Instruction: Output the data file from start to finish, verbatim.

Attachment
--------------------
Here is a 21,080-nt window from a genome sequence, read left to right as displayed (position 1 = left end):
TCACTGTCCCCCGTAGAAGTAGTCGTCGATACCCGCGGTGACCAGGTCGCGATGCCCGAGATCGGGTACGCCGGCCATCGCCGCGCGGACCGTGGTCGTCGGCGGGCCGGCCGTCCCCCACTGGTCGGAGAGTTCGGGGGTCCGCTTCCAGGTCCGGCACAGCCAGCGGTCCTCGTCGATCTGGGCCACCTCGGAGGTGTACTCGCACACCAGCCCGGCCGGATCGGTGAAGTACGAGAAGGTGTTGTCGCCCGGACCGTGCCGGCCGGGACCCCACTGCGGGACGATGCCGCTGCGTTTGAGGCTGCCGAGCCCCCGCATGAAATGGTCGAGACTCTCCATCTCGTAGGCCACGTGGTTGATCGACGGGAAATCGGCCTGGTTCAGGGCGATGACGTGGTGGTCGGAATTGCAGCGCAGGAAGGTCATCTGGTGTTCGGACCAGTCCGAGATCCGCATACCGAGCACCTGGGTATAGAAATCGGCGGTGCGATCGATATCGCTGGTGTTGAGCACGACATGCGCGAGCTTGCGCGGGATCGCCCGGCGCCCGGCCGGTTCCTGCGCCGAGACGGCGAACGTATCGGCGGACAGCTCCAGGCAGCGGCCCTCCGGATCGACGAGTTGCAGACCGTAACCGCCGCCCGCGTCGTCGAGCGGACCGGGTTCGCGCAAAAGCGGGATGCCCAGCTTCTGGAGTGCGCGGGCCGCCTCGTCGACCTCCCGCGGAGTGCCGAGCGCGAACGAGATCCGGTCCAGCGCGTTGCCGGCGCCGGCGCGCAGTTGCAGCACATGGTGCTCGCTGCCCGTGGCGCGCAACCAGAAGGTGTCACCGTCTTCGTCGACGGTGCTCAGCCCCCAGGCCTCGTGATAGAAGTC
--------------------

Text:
Here is a 21,080-nt window from a genome sequence, read left to right as displayed (position 1 = left end):
TCACTGTCCCCCGTAGAAGTAGTCGTCGATACCCGCGGTGACCAGGTCGCGATGCCCGAGATCGGGTACGCCGGCCATCGCCGCGCGGACCGTGGTCGTCGGCGGGCCGGCCGTCCCCCACTGGTCGGAGAGTTCGGGGGTCCGCTTCCAGGTCCGGCACAGCCAGCGGTCCTCGTCGATCTGGGCCACCTCGGAGGTGTACTCGCACACCAGCCCGGCCGGATCGGTGAAGTACGAGAAGGTGTTGTCGCCCGGACCGTGCCGGCCGGGACCCCACTGCGGGACGATGCCGCTGCGTTTGAGGCTGCCGAGCCCCCGCATGAAATGGTCGAGACTCTCCATCTCGTAGGCCACGTGGTTGATCGACGGGAAATCGGCCTGGTTCAGGGCGATGACGTGGTGGTCGGAATTGCAGCGCAGGAAGGTCATCTGGTGTTCGGACCAGTCCGAGATCCGCATACCGAGCACCTGGGTATAGAAATCGGCGGTGCGATCGATATCGCTGGTGTTGAGCACGACATGCGCGAGCTTGCGCGGGATCGCCCGGCGCCCGGCCGGTTCCTGCGCCGAGACGGCGAACGTATCGGCGGACAGCTCCAGGCAGCGGCCCTCCGGATCGACGAGTTGCAGACCGTAACCGCCGCCCGCGTCGTCGAGCGGACCGGGTTCGCGCAAAAGCGGGATGCCCAGCTTCTGGAGTGCGCGGGCCGCCTCGTCGACCTCCCGCGGAGTGCCGAGCGCGAACGAGATCCGGTCCAGCGCGTTGCCGGCGCCGGCGCGCAGTTGCAGCACATGGTGCTCGCTGCCCGTGGCGCGCAACCAGAAGGTGTCACCGTCTTCGTCGACGGTGCTCAGCCCCCAGGCCTCGTGATAGAAGTC